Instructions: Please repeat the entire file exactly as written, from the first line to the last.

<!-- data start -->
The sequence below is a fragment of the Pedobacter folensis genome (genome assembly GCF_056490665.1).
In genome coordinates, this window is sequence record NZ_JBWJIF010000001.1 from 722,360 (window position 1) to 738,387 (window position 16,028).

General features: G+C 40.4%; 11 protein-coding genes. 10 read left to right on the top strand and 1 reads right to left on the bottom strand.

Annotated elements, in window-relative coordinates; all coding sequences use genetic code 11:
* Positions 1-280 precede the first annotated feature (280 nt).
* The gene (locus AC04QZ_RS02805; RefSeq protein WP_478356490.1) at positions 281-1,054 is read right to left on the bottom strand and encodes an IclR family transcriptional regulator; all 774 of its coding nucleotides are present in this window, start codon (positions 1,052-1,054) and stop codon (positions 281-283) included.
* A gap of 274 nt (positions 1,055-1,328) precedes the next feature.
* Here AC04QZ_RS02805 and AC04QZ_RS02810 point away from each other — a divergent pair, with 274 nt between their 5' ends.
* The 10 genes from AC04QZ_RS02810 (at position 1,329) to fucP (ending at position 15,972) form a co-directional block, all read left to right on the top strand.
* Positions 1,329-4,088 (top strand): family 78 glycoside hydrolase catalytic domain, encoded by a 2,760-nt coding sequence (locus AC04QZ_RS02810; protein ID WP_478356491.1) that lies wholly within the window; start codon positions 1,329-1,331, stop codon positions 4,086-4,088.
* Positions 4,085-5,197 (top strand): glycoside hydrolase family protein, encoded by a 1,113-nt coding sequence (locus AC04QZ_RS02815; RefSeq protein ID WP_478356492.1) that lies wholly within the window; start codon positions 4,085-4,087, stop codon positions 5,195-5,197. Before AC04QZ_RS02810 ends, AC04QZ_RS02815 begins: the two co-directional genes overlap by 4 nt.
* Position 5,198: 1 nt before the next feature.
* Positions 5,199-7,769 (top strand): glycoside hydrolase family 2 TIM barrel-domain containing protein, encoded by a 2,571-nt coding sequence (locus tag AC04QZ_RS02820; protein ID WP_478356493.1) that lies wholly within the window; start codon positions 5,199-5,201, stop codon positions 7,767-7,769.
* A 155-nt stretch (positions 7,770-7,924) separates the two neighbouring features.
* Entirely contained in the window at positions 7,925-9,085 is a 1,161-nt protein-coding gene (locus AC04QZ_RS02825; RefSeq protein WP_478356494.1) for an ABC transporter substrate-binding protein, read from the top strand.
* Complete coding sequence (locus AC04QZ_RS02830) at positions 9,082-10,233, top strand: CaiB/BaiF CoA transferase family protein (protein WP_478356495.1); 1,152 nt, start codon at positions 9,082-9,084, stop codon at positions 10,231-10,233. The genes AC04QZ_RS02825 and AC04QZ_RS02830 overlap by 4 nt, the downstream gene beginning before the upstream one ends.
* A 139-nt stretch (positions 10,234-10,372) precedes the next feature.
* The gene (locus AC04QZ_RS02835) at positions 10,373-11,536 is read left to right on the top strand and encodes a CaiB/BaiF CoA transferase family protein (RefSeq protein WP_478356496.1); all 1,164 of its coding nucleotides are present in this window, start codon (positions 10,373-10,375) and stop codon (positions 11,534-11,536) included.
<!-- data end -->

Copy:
The sequence below is a fragment of the Pedobacter folensis genome (genome assembly GCF_056490665.1).
In genome coordinates, this window is sequence record NZ_JBWJIF010000001.1 from 722,360 (window position 1) to 738,387 (window position 16,028).

General features: G+C 40.4%; 11 protein-coding genes. 10 read left to right on the top strand and 1 reads right to left on the bottom strand.

Annotated elements, in window-relative coordinates; all coding sequences use genetic code 11:
* Positions 1-280 precede the first annotated feature (280 nt).
* The gene (locus AC04QZ_RS02805; RefSeq protein WP_478356490.1) at positions 281-1,054 is read right to left on the bottom strand and encodes an IclR family transcriptional regulator; all 774 of its coding nucleotides are present in this window, start codon (positions 1,052-1,054) and stop codon (positions 281-283) included.
* A gap of 274 nt (positions 1,055-1,328) precedes the next feature.
* Here AC04QZ_RS02805 and AC04QZ_RS02810 point away from each other — a divergent pair, with 274 nt between their 5' ends.
* The 10 genes from AC04QZ_RS02810 (at position 1,329) to fucP (ending at position 15,972) form a co-directional block, all read left to right on the top strand.
* Positions 1,329-4,088 (top strand): family 78 glycoside hydrolase catalytic domain, encoded by a 2,760-nt coding sequence (locus AC04QZ_RS02810; protein ID WP_478356491.1) that lies wholly within the window; start codon positions 1,329-1,331, stop codon positions 4,086-4,088.
* Positions 4,085-5,197 (top strand): glycoside hydrolase family protein, encoded by a 1,113-nt coding sequence (locus AC04QZ_RS02815; RefSeq protein ID WP_478356492.1) that lies wholly within the window; start codon positions 4,085-4,087, stop codon positions 5,195-5,197. Before AC04QZ_RS02810 ends, AC04QZ_RS02815 begins: the two co-directional genes overlap by 4 nt.
* Position 5,198: 1 nt before the next feature.
* Positions 5,199-7,769 (top strand): glycoside hydrolase family 2 TIM barrel-domain containing protein, encoded by a 2,571-nt coding sequence (locus tag AC04QZ_RS02820; protein ID WP_478356493.1) that lies wholly within the window; start codon positions 5,199-5,201, stop codon positions 7,767-7,769.
* A 155-nt stretch (positions 7,770-7,924) separates the two neighbouring features.
* Entirely contained in the window at positions 7,925-9,085 is a 1,161-nt protein-coding gene (locus AC04QZ_RS02825; RefSeq protein WP_478356494.1) for an ABC transporter substrate-binding protein, read from the top strand.
* Complete coding sequence (locus AC04QZ_RS02830) at positions 9,082-10,233, top strand: CaiB/BaiF CoA transferase family protein (protein WP_478356495.1); 1,152 nt, start codon at positions 9,082-9,084, stop codon at positions 10,231-10,233. The genes AC04QZ_RS02825 and AC04QZ_RS02830 overlap by 4 nt, the downstream gene beginning before the upstream one ends.
* A 139-nt stretch (positions 10,234-10,372) precedes the next feature.
* The gene (locus AC04QZ_RS02835) at positions 10,373-11,536 is read left to right on the top strand and encodes a CaiB/BaiF CoA transferase family protein (RefSeq protein WP_478356496.1); all 1,164 of its coding nucleotides are present in this window, start codon (positions 10,373-10,375) and stop codon (positions 11,534-11,536) included.